What it’s like to have a bunny as a pet

I posted this photo on Instagram today, captioning it:

“For your daily dose of fluff.. Here’s #mochithebunz & I during a photoshoot for #clubpetsmag. Getting myself a Netherland dwarf bunny is one of the best decisions I’ve made this year!!! She gives affectionate kisses (licks on the face and nose) every single day.”

And someone asked… “Can you tell us what it’s like to have a bunny as a pet? Is it difficult to upkeep, etc?” and I thought it was a brilliant idea to share with you guys how my experience as a first time rabbit owner has been the past 9 months plus I’ve had Mochi as a companion!

For those of you who aren’t too familiar with my grey fluffball…. her name is Mochi. Read the blog post about the day I brought her home from the pet shop here.

I named her after the food item mochi because she was small, soft, round, pudgy and squishy… like a real mochi! She’s a Netherland Dwarf rabbit, the smallest of all rabbit breeds. She’s about a year old. As I’m typing this blog entry, she’s sitting on my lap!

Why did you decide to get a rabbit?

I didn’t really set out to buy a rabbit one day. I chanced upon her purely by coincidence. I had no interest in bunnies whatsoever before this. I like learning about animals through David Attenborough documentaries but I’m not too big on keeping them myself. It’s all the work involved that scares me off… I had a hamster named Pudding once, and after he passed I was pretty upset and decided I’m not suitable for pets because I get too emotionally attached. Well that thought completely went out the window when I saw Mochi at the pet store and fell in love with her! True love comes knocking on your door when you least expect it!

Are bunnies difficult to care for?

I would say with confidence…. No. Even though I’m not the one who cleans out her poop tray everyday (my domestic helper does that), other than that she doesn’t need much maintenance. Here’s why caring for rabbits is an easy thing!

• Bunnies are very clean animals.
They don’t need baths or special treatment of any sort. They spend a lot of time grooming themselves daily, and they do a great job at it! The only time I’ve ever needed to wipe her down with wet tissue was when I accidentally fed her oranges thinking it was okay, but she had diarrhea and that wasn’t a pretty sight. But on a normal basis, I don’t bother cleaning her at all and she does not feel, look or smell dirty in the slightest.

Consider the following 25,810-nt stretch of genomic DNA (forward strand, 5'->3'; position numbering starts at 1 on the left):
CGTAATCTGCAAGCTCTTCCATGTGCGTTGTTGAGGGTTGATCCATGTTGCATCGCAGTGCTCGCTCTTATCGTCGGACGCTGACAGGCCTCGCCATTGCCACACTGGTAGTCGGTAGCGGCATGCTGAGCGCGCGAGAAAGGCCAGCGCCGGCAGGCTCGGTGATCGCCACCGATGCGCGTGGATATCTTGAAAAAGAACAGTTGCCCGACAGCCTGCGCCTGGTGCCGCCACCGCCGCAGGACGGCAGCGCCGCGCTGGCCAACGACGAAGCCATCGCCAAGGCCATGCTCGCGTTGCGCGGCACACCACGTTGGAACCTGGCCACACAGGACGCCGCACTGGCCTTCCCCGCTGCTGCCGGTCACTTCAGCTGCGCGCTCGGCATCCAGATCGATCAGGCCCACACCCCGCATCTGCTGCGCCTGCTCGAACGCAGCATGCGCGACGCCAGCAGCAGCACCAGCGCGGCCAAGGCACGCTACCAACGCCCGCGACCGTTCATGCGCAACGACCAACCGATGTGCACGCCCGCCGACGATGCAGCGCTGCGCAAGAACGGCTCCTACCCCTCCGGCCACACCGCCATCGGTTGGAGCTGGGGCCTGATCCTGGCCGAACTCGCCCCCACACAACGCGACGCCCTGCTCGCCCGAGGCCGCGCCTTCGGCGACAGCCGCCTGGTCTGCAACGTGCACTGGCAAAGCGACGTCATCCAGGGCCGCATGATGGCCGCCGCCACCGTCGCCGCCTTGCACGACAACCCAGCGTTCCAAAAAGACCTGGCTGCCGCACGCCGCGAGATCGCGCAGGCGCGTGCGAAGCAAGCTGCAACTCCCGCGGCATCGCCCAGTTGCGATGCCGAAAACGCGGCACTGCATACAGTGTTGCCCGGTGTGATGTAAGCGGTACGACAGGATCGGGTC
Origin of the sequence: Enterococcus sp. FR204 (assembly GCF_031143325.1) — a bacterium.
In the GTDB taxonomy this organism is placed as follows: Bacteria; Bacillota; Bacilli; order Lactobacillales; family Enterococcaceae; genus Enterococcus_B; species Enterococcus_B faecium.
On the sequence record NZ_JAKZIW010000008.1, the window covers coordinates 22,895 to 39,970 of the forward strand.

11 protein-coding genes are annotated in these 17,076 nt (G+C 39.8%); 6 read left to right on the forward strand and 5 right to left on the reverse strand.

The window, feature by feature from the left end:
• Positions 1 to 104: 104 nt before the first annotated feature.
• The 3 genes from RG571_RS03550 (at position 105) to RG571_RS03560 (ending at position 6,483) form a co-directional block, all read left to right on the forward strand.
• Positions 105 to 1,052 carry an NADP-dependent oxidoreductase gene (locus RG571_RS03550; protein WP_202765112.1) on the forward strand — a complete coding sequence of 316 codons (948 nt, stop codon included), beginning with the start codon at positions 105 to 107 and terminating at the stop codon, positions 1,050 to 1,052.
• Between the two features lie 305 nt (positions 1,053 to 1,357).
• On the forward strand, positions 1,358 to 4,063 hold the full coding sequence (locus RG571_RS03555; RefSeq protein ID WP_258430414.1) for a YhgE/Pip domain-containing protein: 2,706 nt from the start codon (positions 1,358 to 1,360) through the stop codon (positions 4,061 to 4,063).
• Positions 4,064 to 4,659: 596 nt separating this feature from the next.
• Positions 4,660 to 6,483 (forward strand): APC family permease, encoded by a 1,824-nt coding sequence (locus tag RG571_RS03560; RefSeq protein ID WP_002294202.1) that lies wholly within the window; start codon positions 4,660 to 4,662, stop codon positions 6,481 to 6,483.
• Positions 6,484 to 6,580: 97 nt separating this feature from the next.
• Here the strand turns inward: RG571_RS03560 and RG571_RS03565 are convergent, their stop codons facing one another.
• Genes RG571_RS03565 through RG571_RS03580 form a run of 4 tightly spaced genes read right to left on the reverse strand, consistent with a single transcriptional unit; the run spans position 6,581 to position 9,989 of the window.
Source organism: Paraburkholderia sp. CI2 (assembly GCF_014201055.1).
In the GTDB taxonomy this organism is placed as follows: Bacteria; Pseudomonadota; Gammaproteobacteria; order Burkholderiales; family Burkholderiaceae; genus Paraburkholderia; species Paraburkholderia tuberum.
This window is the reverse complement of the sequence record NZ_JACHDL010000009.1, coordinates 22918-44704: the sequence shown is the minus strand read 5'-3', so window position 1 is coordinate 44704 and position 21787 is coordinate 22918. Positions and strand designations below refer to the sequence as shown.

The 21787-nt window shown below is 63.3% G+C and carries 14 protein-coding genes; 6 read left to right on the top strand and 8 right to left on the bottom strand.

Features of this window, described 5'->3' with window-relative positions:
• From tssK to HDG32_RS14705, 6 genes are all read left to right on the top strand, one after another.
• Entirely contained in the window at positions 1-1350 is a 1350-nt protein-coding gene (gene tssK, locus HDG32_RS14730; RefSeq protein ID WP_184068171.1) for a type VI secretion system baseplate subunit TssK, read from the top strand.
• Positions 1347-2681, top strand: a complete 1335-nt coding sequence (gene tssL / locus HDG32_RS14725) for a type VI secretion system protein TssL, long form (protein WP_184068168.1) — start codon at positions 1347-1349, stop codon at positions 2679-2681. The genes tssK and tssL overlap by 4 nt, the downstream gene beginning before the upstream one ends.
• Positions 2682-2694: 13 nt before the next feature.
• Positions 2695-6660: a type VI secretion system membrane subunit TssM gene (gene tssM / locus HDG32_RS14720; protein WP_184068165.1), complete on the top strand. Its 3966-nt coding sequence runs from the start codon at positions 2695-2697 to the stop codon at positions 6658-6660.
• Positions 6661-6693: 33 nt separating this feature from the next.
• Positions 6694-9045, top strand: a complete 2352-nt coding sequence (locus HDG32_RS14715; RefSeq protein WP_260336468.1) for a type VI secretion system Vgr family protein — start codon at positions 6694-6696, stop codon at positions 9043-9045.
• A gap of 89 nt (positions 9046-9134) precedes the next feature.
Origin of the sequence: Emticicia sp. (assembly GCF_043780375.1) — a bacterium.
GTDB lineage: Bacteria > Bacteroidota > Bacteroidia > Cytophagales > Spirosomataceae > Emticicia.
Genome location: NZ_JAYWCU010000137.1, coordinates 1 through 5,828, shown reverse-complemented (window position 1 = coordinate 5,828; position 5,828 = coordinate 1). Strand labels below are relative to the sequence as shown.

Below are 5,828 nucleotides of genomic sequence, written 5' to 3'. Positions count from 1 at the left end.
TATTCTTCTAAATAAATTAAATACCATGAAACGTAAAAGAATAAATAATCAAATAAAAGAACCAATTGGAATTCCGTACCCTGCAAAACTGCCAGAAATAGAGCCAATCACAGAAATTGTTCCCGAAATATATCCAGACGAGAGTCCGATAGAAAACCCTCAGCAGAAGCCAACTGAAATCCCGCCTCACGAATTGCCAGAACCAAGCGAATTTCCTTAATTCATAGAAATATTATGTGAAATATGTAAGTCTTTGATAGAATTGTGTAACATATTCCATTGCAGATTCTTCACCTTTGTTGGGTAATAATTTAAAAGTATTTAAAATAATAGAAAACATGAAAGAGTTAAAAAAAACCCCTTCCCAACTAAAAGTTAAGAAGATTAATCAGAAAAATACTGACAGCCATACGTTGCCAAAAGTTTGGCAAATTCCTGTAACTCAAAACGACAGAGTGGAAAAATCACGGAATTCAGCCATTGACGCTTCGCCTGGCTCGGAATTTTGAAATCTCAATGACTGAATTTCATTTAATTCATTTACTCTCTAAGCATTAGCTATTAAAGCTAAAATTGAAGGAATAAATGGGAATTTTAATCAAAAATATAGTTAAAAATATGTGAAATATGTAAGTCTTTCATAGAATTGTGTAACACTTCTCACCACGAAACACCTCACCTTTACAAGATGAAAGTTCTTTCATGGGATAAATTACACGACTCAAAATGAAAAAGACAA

• Bunnies don’t stink.
You know how you go to someone’s house and they have a dog and their house smells like dog? Yeah…. you don’t get that with bunnies. Unless you’ve left their litter tray unchanged for too long, or if you feed them certain types of food…. then their pee / shit stinks! Mochi’s pee smells like crazy when I feed her alfalfa or corn treats so I’ve stopped doing that completely.

• Bunnies don’t take up too much of your time.
If you’re a busy person and cannot afford to give your pet exclusive hours of attention everyday but still want a companion in the house, bunnies would make a great choice! I always leave Mochi at home for the whole day and I don’t have to worry about her at all, as long as I make sure she has sufficient water and food while I’m gone. My bunny loves getting attention, but she’s perfectly fine doing her own thing without bothering me as well. Mochi gets free roam of the house when we’re at home but stays in her cage when we go out, because she gets up to too much mischief when we’re away! It’s not like she rips up furniture or anything too destructive, but she does love chewing on cables, chewing on my leather products, peeing on our beds…. And I don’t trust her enough to leave her to wreak havoc in the house while I’m gone, nor do I have enough “spare” space in the house for her to roam around in that isn’t already filled with stuff that can’t be moved. I know a lot of people recommend letting bunnies run around freely in their homes, but Mochi still bites on everything she can at almost a year old (despite having a lot of chew toys) and pees wherever she likes (even though she knows where her litter tray is and was litter trained before, she doesn’t care) AND jumps on all sorts of crazy ledges, so keeping her personality in mind, I decided it would be safest for her to stay in an enclosed area when humans aren’t around. Especially since her vision is impaired now.